Andrew Solomon was a fearful child. His mother pointed this out to him once, suggesting his anxiety might be preventing him from valuable experiences. He retorted that he had eaten snails for lunch. “Being an adventurous eater is not the same as being an adventurous person,” she told him. That day, perhaps neither Solomon--nor his mother--would have expected, decades later, that he would give the fifth annual Arrow Lecture on Ethics & Leadership, “Far and Away: How Travel Can Change the World,” based on his latest book about reporting from countries on the brink of change. But on May 25, 2017, Solomon spoke to a large crowd at CEMEX Auditorium and delivered exactly that.
The Arrow Lecture series, named in honor of Nobel Laureate and Stanford emeritus professor Ken Arrow (also a founder of the Ethics in Society Undergraduate Program, who passed away this spring), features influential thinkers who work in their own ways to better the world. Andrew Solomon has done this with his writing, touching on topics like mental health in The Noonday Demon and parent-child relationships in Far from the Tree, and now with Far and Away.
Solomon started his lecture with a quote from German explorer Alexander von Humboldt that seemed to encapsulate his overarching sentiments: “There is no worldview so dangerous as the worldview of those who have not viewed the world.” To Solomon, “travel is a moral imperative for anyone who can afford it,” an experience powerful enough to change minds, assist with diplomacy, and connect disparate groups in invaluable ways.
This moral imperative was one of the driving factors of his talk, which led us through Solomon’s experiences interviewing survivors of the Khmer Rouge’s atrocities in Cambodia; blockading Soviet tanks in Moscow with Russian artists during glasnost; engaging with local artisans in Afghanistan, and more. Every anecdote had a different lesson, all to the same effect: travel can be the antidote to destructive rhetoric and precarious nationalism. Walls, according to Solomon, “are concrete symbols of exclusion which often hurt those who are excluding as much as those who are excluded.”
Another driving factor was the idea that reciprocity is key to meaningful interactions. Beyond taking in the sights or having a superficial conversation with a local, offer something of yourself, too. “Do you have any questions for me?” is a query Solomon poses when conducting intensive interviews; while the average traveler may not need to ask deeply personal questions like Solomon does for his work, it’s still worthwhile--a passive moment might become real exchange.
Solomon ceded that internationalism is hard to negotiate. But that doesn’t mean demonizing immigrant and refugee populations, as we’ve seen in multiple countries over the past couple years, will improve anything. “So long as the world is infected with starvation and inequality, there will always be people who want to leave a country where they have few possibilities,” he said. But that doesn’t mean Solomon is against borders. “We must live within our own countries,” he concluded, “but also act as citizens of the world.”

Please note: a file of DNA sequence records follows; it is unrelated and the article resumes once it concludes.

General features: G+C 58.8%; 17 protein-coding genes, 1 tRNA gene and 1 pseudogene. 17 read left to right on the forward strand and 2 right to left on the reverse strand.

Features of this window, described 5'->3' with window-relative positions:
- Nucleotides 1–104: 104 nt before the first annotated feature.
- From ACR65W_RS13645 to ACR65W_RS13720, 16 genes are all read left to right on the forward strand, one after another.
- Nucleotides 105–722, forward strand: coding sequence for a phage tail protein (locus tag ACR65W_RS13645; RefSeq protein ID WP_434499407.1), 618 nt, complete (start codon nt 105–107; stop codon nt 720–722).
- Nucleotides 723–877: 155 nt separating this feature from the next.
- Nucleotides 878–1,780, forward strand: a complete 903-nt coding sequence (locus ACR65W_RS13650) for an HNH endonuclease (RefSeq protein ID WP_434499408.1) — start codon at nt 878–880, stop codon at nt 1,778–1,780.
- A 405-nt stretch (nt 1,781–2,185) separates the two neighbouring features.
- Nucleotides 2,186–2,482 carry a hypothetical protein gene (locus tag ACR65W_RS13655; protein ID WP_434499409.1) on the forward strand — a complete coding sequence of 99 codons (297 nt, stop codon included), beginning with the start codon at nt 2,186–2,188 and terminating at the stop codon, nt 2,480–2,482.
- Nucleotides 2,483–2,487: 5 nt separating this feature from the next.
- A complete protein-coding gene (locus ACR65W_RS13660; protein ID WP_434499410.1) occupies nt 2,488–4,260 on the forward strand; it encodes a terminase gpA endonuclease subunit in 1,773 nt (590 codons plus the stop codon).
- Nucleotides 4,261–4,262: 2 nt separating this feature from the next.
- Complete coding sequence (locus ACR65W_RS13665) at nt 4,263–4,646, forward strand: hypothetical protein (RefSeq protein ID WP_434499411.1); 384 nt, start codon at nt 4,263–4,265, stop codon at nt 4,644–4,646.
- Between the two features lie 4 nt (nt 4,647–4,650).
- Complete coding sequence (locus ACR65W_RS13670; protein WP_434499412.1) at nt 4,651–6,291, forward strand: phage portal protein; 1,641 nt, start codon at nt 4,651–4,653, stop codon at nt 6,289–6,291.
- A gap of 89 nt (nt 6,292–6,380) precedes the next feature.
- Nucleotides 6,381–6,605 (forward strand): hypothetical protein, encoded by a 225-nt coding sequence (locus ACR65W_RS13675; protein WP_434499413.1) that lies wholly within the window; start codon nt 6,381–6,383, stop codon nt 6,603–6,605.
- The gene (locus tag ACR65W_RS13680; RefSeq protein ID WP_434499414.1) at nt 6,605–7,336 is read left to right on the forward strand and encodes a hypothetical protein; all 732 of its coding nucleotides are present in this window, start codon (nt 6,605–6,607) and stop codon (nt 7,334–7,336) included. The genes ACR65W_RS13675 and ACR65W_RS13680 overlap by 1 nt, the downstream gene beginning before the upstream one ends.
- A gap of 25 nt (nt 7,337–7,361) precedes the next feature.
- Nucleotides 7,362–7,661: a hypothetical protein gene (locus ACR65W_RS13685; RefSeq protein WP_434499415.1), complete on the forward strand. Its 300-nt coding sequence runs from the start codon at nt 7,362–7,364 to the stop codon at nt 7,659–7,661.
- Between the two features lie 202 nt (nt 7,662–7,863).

The audience asked a number of thought-provoking questions. They challenged him on the privilege of travel, which he readily admitted while advocating for more robust international reporting desks and better programs to support travel for low-income students. During the Q & A he also warned against using travel as a quest for “authenticity.” So often the phrase is bandied about as something necessary to a “real” travel experience, even though authenticity itself is difficult to define. Reciprocity, he suggested, can remedy this, too. Solomon managed to turn even simple questions, like where he wanted to return most, into provocative answers. “I think we tend to overvalue depth and undervalue depth,” he replied. “Depth is incredibly valuable but there are certainly insights into having broad experiences.” This debate is alive and well among travelers--who is checking off countries on a list versus who intimately knows a place? And it made me wonder, Which of these constitutes “real” travel? Why can’t both? Would an ex-pat even count as a traveler? (For the record, if he could go back to Afghanistan safely, that would be his choice.)
Most timely was a question about what it means to travel at home. Given the divided climate, that “feels urgent now,” Solomon assented. We’re fortunate to live in a historically diverse state. The Bay Area is particularly so, and Stanford is no exception, either. During his introduction, Center director Rob Reich told the audience that 4,000 international students attend the university, and almost 50% of undergraduates study abroad. We’re very fortunate. But just because our numbers are comparatively higher than the rest of the nation’s doesn’t mean domestic travel is irrelevant to us. “We need to listen to one another,” Solomon said, “and the only way we can is to go among people who aren’t like us.” We never have to go very far to do that. In other words, if travel is “both a window and a mirror,” as Solomon proclaimed, in the United States, in Palo Alto, in 2017, what do we see?
SARA BUTTON is a freelance writer, editor, and educator based in Menlo Park. She has an MFA in Writing from the University of Pittsburgh.